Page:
I’m very encouraged by the comments here. The fundamental message is that a lot of people really care enough to leave behind a better place.

Kenneth, you are absolutely right. The lack of financial support for our public wildlands is a huge issue. I know there are a lot of folks who are philosophically against increased taxes or user fees to properly manage and protect our nation’s parks, national forests and native landscapes, but I think it is time to pull our collective heads out of the 1800s and realize chewing gum doesn’t cost a penny a pack anymore. We can blame inefficient government all we want, but the reality it that resource protection has been drastically compromised by a lack of funding, especially under the current administration in Washington. I don’t know if we’ll ever get that back. But what we can do is support efforts to ask users of public lands to help pay for the privilege to enjoy them. When I think how much a trip to the grocery store or gas station costs, it seems unreasonable to me for folks to complain about paying $30 for an annual adventure pass to enjoy our local national (chaparral) forests.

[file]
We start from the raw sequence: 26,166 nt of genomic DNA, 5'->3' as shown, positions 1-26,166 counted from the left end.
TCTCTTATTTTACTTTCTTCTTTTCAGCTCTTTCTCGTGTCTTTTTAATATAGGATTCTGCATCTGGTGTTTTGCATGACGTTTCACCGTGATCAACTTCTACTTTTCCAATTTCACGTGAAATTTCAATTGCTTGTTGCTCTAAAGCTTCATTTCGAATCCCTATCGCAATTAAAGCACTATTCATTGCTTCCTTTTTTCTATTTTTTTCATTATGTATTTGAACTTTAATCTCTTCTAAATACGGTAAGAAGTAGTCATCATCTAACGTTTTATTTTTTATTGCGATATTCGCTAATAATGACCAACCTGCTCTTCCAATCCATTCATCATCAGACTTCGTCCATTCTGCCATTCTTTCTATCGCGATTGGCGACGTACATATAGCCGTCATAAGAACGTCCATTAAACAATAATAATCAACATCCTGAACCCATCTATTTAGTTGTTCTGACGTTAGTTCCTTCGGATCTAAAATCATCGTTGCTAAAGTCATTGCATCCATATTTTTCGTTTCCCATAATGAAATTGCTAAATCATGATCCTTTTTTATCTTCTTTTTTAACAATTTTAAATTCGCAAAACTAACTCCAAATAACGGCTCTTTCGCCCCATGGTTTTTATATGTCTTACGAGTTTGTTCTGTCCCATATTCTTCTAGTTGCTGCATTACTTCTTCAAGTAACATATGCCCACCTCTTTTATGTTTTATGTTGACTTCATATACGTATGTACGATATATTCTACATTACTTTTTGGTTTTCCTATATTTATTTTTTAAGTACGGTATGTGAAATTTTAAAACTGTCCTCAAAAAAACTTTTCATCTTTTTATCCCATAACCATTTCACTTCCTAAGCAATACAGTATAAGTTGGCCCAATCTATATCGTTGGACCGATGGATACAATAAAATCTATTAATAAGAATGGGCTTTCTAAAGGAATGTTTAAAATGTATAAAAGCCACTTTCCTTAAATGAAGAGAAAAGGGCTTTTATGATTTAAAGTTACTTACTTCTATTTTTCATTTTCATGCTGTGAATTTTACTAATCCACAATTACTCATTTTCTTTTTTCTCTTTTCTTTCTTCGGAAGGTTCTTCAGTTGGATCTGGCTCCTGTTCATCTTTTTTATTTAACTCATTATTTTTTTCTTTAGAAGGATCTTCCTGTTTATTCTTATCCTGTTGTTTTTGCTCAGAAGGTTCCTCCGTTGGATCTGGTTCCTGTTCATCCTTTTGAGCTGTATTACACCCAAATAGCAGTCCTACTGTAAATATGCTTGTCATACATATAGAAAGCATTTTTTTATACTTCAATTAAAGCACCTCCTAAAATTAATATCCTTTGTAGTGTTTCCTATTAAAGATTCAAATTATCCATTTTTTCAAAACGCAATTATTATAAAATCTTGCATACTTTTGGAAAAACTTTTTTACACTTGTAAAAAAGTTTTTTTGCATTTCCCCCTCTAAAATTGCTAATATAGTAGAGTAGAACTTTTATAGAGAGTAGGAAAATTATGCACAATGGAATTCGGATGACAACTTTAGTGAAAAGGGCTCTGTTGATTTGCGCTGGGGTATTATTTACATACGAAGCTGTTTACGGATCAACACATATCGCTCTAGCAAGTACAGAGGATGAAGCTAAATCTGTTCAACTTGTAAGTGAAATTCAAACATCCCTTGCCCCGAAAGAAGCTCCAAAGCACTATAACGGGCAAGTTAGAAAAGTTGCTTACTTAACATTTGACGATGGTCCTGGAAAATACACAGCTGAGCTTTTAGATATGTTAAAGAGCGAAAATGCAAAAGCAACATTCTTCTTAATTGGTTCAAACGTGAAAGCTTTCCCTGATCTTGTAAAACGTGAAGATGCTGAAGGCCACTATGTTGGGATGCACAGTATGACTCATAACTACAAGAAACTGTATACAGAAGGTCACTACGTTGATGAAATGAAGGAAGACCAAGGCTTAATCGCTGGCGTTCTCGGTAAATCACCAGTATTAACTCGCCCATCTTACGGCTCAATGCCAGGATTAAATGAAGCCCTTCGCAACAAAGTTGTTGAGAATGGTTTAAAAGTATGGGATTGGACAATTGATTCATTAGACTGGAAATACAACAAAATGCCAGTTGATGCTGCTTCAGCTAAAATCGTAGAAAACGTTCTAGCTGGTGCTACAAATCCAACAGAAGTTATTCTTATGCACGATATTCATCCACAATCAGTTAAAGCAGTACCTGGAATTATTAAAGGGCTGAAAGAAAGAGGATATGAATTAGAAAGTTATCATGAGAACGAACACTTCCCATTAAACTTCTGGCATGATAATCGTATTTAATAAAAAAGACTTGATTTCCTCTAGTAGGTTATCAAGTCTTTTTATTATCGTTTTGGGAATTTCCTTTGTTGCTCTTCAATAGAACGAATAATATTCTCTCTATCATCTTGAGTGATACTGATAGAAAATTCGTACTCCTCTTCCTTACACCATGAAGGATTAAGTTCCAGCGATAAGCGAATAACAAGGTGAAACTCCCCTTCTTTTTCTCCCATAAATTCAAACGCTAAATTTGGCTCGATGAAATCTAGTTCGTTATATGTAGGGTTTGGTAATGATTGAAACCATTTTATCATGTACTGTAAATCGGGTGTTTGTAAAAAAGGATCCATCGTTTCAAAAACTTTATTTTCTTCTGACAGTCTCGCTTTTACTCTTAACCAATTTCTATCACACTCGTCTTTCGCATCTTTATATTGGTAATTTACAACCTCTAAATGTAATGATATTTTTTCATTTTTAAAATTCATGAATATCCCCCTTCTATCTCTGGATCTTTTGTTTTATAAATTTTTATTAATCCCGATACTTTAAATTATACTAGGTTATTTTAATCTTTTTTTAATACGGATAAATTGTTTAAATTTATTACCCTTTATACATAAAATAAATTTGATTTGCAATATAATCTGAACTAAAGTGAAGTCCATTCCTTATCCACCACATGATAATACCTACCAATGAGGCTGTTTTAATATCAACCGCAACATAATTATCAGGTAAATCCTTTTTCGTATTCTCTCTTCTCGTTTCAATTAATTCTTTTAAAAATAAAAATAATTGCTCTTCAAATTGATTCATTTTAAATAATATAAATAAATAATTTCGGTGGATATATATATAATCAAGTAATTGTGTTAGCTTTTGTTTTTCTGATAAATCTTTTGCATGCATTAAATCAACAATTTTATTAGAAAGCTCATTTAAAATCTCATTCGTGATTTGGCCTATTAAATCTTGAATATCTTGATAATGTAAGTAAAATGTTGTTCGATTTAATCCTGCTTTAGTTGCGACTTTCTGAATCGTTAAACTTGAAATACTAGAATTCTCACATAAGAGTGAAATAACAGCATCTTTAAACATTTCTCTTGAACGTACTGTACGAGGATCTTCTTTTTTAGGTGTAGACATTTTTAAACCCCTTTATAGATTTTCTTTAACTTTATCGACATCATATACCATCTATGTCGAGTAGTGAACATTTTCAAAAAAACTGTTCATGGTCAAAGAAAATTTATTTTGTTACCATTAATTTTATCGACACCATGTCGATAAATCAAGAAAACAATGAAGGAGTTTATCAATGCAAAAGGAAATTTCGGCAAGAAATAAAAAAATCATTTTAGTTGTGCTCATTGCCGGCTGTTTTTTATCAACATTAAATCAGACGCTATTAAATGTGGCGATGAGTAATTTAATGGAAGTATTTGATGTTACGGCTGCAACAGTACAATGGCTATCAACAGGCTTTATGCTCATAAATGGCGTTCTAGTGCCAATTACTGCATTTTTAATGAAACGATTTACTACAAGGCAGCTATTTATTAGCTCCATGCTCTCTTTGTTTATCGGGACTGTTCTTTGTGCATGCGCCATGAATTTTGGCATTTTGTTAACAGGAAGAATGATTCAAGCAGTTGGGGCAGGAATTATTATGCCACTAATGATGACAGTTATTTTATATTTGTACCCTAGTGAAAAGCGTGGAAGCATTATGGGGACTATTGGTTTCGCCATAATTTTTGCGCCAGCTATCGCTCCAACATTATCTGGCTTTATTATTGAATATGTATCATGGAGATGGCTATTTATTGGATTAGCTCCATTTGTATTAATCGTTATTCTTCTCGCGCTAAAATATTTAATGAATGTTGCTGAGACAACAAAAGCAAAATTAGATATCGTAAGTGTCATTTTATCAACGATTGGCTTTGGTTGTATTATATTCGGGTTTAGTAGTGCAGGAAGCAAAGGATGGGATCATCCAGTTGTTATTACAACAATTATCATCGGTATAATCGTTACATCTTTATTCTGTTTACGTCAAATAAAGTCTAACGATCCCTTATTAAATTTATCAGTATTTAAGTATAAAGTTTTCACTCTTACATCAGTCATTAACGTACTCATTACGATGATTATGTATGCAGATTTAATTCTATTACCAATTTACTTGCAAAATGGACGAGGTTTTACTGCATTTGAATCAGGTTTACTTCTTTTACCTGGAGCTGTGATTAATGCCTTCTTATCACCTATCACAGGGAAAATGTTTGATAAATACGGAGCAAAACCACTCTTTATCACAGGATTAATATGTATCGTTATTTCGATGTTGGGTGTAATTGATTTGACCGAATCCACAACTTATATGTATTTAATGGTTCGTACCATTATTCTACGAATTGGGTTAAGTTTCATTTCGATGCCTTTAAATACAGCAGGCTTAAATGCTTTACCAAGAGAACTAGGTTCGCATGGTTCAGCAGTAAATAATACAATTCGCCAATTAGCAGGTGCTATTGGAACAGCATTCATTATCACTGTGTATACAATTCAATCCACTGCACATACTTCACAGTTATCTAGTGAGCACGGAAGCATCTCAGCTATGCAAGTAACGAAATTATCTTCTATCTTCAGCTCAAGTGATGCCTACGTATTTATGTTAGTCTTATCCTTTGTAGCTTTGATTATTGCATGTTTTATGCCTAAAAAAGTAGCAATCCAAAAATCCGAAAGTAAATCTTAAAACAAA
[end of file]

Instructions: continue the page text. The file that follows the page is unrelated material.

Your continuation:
However, I am not too optimistic about changing people’s minds who resist the concept of supporting valuable public services including public land management and fire protection. The loss of a significant number of homes during the 2007 Witch fire in San Diego County can be directly attributed to the refusal of San Diego County voters to properly fund the fire service. Even with that kind of direct impact, there are still a large number of folks writing letters to the San Diego Union-Tribune proudly proclaiming they won’t support the construction of an additional fire station. Incredible.

— RICHARD HALSEY

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